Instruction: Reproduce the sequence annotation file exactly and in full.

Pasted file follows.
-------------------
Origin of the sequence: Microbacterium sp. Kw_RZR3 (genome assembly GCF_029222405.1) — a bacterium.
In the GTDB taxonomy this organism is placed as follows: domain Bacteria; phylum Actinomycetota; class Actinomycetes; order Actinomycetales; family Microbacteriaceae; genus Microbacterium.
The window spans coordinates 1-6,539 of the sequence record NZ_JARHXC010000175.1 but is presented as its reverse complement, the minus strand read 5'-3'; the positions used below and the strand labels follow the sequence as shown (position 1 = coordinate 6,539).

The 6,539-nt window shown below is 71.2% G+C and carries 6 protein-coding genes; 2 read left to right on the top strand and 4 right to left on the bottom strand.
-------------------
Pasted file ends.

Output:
Origin of the sequence: Microbacterium sp. Kw_RZR3 (genome assembly GCF_029222405.1) — a bacterium.
In the GTDB taxonomy this organism is placed as follows: domain Bacteria; phylum Actinomycetota; class Actinomycetes; order Actinomycetales; family Microbacteriaceae; genus Microbacterium.
The window spans coordinates 1-6,539 of the sequence record NZ_JARHXC010000175.1 but is presented as its reverse complement, the minus strand read 5'-3'; the positions used below and the strand labels follow the sequence as shown (position 1 = coordinate 6,539).

The 6,539-nt window shown below is 71.2% G+C and carries 6 protein-coding genes; 2 read left to right on the top strand and 4 right to left on the bottom strand.